Our Story

The idea that grew into ThisFish was seeded in 2008 when fishermen on Vancouver Island approached Ecotrust Canada with a request: “We want to develop a traceability system to better market our seafood.” From that simple request, Ecotrust Canada, a Vancouver-based non-profit whose mission is to build a “conservation economy,” began collaborating with fishermen, seafood processors, unions, retailers and other NGOs to bring more trust and transparency to seafood supply chains.

In 2010, Ecotrust launched an online Trace platform to empower consumers to trace their seafood back to the harvester who caught it. The platform quickly expanded from British Columbia to Atlantic Canada’s lobster industry and beyond.

The Trace platform was piloted in Europe, in Brazil with Conservation International, in Chile with the Walton Foundation and in Indonesia and Vietnam with Indonesian non-profit MDPI and Wageningen University in the Netherlands (Visit Improving fisheries Information and Traceability for Tuna project website.)

Whether tracing mangrove crabs from the Brazilian Amazon or the first Fair Trade-certified seafood from handline tuna fishermen in Indonesia, one problem kept arising no matter the location: information systems running seafood supply chains are archaic.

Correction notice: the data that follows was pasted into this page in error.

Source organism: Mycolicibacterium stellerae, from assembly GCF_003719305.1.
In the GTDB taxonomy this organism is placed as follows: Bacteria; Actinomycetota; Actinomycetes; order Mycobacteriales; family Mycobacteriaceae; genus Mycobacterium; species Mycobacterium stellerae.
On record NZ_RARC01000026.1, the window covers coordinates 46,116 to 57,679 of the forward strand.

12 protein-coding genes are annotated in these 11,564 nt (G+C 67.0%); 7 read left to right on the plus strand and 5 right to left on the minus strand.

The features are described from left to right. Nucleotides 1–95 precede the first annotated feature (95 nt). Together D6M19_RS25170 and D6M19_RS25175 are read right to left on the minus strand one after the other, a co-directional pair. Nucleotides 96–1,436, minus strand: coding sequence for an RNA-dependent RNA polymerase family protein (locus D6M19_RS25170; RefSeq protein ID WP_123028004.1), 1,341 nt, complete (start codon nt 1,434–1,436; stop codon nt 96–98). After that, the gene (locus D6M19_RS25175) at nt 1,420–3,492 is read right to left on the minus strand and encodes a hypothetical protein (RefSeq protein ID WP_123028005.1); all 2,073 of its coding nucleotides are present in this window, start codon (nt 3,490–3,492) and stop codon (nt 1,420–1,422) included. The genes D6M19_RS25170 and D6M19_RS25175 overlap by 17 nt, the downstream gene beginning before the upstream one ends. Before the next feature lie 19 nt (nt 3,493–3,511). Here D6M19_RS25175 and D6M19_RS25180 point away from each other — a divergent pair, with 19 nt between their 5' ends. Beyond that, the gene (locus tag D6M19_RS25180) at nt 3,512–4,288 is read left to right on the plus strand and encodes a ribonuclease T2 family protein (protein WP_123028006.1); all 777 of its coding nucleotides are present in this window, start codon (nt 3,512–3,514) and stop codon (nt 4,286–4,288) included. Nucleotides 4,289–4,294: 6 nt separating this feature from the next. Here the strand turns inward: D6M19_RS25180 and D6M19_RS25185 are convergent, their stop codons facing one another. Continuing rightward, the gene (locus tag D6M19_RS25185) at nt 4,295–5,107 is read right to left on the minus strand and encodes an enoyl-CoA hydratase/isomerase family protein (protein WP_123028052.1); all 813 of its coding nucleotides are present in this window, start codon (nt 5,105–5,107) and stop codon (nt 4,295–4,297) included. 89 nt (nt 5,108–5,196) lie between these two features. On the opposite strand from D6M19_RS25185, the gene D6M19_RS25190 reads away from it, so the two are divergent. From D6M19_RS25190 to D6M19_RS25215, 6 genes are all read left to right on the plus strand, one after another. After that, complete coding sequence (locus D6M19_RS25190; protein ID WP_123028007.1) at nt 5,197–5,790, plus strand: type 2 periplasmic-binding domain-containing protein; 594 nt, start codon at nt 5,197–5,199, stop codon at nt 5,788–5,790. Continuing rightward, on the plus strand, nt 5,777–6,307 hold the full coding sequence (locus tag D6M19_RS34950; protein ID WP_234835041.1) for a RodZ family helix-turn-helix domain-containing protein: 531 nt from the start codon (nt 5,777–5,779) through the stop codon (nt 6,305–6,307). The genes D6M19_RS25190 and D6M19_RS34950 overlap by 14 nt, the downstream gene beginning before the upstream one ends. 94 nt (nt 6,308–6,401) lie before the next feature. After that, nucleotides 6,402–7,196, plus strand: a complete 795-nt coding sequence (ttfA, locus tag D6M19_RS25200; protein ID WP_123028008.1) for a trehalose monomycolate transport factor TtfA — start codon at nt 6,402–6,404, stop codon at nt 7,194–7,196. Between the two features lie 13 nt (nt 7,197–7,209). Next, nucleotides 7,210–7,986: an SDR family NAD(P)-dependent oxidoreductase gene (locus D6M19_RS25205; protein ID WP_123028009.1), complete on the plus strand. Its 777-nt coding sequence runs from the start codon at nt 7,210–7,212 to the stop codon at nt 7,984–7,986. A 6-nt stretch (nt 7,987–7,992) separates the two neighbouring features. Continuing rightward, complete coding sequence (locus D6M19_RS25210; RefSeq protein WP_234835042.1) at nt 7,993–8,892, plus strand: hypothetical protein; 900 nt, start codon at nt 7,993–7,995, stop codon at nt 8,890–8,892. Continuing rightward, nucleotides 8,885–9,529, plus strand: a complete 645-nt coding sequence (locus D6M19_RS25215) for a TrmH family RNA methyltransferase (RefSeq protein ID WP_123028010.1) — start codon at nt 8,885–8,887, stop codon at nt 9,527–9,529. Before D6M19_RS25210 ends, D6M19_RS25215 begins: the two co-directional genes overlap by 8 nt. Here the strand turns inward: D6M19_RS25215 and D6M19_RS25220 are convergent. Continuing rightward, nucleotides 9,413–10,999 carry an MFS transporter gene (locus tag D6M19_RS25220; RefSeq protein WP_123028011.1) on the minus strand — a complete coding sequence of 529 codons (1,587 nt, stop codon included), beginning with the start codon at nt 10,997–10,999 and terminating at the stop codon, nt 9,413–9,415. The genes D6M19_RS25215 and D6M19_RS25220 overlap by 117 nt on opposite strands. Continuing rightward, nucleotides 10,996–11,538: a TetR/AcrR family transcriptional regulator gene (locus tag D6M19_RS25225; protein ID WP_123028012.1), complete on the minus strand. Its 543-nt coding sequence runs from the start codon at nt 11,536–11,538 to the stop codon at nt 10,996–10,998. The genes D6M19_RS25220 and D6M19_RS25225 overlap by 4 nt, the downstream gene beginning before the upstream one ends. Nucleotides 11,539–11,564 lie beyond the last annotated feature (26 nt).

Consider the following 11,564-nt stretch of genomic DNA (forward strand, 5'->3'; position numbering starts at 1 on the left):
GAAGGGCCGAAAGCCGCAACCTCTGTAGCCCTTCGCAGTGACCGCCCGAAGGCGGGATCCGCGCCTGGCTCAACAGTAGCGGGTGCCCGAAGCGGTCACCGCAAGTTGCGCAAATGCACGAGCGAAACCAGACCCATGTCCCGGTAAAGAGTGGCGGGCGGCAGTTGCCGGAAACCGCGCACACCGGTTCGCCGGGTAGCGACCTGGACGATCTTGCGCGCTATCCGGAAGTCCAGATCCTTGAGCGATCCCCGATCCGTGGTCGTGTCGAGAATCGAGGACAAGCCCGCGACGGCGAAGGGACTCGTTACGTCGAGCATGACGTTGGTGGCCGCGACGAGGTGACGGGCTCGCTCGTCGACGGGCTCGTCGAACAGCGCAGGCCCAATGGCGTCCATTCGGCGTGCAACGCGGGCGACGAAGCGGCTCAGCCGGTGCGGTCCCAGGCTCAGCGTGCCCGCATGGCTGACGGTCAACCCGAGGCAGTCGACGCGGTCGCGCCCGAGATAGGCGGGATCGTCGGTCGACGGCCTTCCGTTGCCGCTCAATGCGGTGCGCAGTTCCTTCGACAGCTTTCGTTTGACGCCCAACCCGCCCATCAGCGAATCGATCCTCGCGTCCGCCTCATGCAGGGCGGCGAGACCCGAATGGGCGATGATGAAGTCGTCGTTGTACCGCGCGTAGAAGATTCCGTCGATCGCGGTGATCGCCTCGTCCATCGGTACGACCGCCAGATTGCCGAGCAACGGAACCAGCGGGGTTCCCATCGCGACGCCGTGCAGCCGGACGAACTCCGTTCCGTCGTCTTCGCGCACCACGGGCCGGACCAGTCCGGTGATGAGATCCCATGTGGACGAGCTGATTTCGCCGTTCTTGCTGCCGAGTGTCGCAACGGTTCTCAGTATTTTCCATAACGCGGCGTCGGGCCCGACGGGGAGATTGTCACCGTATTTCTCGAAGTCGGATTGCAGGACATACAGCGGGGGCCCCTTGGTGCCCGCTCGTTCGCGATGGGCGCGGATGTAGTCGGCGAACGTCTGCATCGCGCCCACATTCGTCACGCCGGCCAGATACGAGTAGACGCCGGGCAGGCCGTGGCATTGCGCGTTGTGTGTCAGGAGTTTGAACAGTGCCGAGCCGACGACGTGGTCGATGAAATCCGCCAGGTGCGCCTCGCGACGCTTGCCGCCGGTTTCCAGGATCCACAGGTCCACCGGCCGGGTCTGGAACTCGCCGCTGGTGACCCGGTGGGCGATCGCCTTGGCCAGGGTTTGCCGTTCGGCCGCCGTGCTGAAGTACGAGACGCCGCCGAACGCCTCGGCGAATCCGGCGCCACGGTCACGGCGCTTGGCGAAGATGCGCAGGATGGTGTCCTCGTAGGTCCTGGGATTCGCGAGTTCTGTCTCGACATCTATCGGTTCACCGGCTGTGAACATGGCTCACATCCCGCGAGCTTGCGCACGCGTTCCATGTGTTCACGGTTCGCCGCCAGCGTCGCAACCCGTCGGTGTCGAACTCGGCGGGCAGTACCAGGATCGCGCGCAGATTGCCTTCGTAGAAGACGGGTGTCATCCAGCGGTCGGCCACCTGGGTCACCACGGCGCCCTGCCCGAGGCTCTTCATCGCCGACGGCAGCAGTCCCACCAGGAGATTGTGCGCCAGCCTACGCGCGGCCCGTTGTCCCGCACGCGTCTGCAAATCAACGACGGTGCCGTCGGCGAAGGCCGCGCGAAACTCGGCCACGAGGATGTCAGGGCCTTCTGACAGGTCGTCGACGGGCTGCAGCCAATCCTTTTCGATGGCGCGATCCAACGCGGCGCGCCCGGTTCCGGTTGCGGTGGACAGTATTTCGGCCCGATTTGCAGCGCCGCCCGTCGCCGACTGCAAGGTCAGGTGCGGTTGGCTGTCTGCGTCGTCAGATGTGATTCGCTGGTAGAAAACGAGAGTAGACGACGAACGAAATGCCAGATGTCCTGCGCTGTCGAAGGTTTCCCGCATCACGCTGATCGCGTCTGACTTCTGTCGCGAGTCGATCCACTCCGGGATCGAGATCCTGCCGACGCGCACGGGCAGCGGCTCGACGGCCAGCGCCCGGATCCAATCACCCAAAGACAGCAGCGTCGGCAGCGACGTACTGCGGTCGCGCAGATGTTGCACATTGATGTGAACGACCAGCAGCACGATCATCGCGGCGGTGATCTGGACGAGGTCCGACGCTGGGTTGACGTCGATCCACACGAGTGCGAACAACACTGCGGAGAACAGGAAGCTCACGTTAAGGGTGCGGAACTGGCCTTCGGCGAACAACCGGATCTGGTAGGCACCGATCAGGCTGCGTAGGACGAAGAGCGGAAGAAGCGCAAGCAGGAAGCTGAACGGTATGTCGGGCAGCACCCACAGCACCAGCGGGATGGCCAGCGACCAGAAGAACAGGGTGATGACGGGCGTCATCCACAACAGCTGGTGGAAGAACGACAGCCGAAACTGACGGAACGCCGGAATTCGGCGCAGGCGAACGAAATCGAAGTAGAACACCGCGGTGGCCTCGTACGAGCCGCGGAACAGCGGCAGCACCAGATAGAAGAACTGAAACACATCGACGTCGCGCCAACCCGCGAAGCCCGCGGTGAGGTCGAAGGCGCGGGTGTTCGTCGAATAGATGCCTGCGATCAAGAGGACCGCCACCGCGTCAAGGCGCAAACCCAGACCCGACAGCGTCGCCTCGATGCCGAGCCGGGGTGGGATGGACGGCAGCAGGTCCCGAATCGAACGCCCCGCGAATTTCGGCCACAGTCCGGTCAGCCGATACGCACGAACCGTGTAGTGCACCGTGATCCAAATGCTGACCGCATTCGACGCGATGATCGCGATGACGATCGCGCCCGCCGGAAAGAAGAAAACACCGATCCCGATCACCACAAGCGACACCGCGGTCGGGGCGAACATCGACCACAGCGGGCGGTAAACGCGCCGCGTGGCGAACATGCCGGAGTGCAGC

Most data is trapped on paper records. It also became apparent that fish processing plants were the most critical nodes in the supply chain, acting as a data bottleneck. Processors were struggling to keep up with data demands from customers and the growing complexity of certifications and regulations.

Data Bottleneck

In 2015, Ecotrust Canada partnered with MDPI and Wageningen University to develop an MVP (minimum viable product) that would become ThisFish’s Tally traceability and workflow software. The alpha version, nicknamed Tally-O, was piloted in two processing plants in the Maluku Islands in Indonesia.

Recognizing the success of this early pilot, Ecotrust Canada developed the beta version of Tally in 2017 and fully launched ThisFish as a social enterprise. That year ThisFish Inc. won the Fish 2.0 global start-up competition.  In 2018, the new company was accepted into Techstars Sustainability, a Denver-based accelerator co-sponsored by The Nature Conservancy. As part of Techstars, ThisFish Inc. raised an early seed round of capital from impact, angel and institutional investors in Canada and the United States.

Since its launch, ThisFish Inc. was named one of BC’s top 10 start-ups by New Ventures BC, one of the top 15 foodtech start-ups by Rabobank’s Foodbytes competition, and one of the top agri-good startups by Ready To Rocket. In 2020, ThisFish Inc. also won the THRIVE Canada Challenge sponsored by SVG Ventures, beating out 90 other companies as the top agtech start-up in Canada.

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